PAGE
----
In some embodiments, the drilling station and the docking station attach to the turret buoy using mechanical or hydraulic couplers or other fastening devices known in the art. In the embodiment illustrated in FIG. 8, the turret buoy allows for a 360 degree rotation of the particular station with which it is disposed. For example, the docking station can rotate 360 degrees once it is attached to the turret buoy.

In some example embodiments utilizing a turret buoy, the drilling station is moored first, and used to perform one or more of drilling, deployment, workover, completion, testing, etc., operations. In other embodiments, the docking station is moored to the drilling station, and used to conduct one or more of the aforementioned operations, as depicted in FIG. 8. Once the work of drilling station is concluded, it is detached from the turret buoy while the docking station remains behind for continued operations.

The foregoing specification is provided for illustrative purposes only, and is not intended to describe all possible aspects of the present invention. Moreover, while the invention has been shown and described in detail with respect to several exemplary embodiments, those of ordinary skill in the art will appreciate that minor changes to the description, and various other modifications, omissions and additions may also be made without departing from the spirit or scope thereof.

Claims

1. A sea vessel exploration and production system, said system comprising:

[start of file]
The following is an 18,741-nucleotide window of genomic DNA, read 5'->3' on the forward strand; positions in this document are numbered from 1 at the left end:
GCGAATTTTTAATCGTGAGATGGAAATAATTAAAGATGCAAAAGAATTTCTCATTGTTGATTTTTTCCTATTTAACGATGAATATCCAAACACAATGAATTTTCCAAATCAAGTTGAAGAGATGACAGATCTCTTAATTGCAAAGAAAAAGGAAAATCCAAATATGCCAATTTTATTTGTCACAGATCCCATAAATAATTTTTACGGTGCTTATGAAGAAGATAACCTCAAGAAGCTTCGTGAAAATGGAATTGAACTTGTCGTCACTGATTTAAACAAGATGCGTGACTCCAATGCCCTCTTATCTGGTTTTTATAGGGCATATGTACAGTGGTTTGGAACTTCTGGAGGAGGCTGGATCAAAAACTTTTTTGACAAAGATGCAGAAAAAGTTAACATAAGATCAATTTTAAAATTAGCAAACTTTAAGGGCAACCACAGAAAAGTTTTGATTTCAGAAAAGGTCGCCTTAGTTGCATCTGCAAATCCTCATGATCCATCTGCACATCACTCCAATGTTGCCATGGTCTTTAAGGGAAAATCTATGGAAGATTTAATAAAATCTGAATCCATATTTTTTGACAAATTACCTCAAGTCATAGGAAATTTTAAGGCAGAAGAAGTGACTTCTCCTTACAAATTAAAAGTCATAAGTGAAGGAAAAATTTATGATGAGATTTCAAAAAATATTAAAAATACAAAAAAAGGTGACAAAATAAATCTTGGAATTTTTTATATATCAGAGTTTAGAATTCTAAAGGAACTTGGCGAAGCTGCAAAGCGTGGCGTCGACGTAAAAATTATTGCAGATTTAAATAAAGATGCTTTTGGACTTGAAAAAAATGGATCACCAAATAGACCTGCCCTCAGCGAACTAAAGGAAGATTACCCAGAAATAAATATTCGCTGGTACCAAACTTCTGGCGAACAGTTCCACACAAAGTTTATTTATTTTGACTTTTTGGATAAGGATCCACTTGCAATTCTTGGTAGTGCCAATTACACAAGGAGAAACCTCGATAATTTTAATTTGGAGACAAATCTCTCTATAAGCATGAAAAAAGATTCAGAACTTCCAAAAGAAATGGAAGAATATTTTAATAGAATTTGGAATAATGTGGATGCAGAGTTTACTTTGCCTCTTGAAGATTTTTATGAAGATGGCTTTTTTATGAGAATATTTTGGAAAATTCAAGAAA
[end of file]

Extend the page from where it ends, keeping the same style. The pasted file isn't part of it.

a drilling station, wherein said drilling station further comprises at least one section of a first sea vessel hull; and
a docking station, wherein said docking station further comprises at least one section of a second sea vessel hull.

2. The sea vessel exploration and production system of claim 1, further comprising a mooring system suitable for mooring said drilling station in communication with said docking station.

3. The sea vessel exploration and production system of claim 1, further comprising one or more anchor lines configured to position and stabilize said drilling station and said docking station.

4. The sea vessel exploration and production system of claim 1, further comprising a turret buoy system disposed in permissive communication with either of said drilling station and said docking station.

5. The sea vessel exploration and production system of claim 1, wherein said drilling station further comprises a moon pool.

6. The sea vessel exploration and production system of claim 1, wherein at least one of said drilling station and said docking station further comprises a hydrocarbon testing unit.

7. The sea vessel exploration and production system of claim 1, wherein at least one of said drilling station and said docking station further comprises a hydrocarbon separation unit.

8. The sea vessel exploration and production system of claim 1, wherein at least one of said drilling station and said docking station further comprises a storage unit for storing equipment relating to a self-standing riser system.

9. The sea vessel exploration and production system of claim 8, wherein said equipment relating to a self-standing riser system further comprises additional lengths of riser tubulars.

10. The sea vessel exploration and production system of claim 8, wherein said equipment relating to a self-standing riser system further comprises one or mote buoyancy chambers.

Patent History

Publication number: 20130112131
Type: Application
Filed: Dec 26, 2012
Publication Date: May 9, 2013
Inventor: Keith K. Millheim (The Woodlands, TX)
Application Number: 13/727,241

Classifications

Current U.S. Class: Anchoring Arrangement (114/293); Mooring Device (114/230.1); Having Ship-mounted Turret (114/230.12)
International Classification: B63B 35/44 (20060101);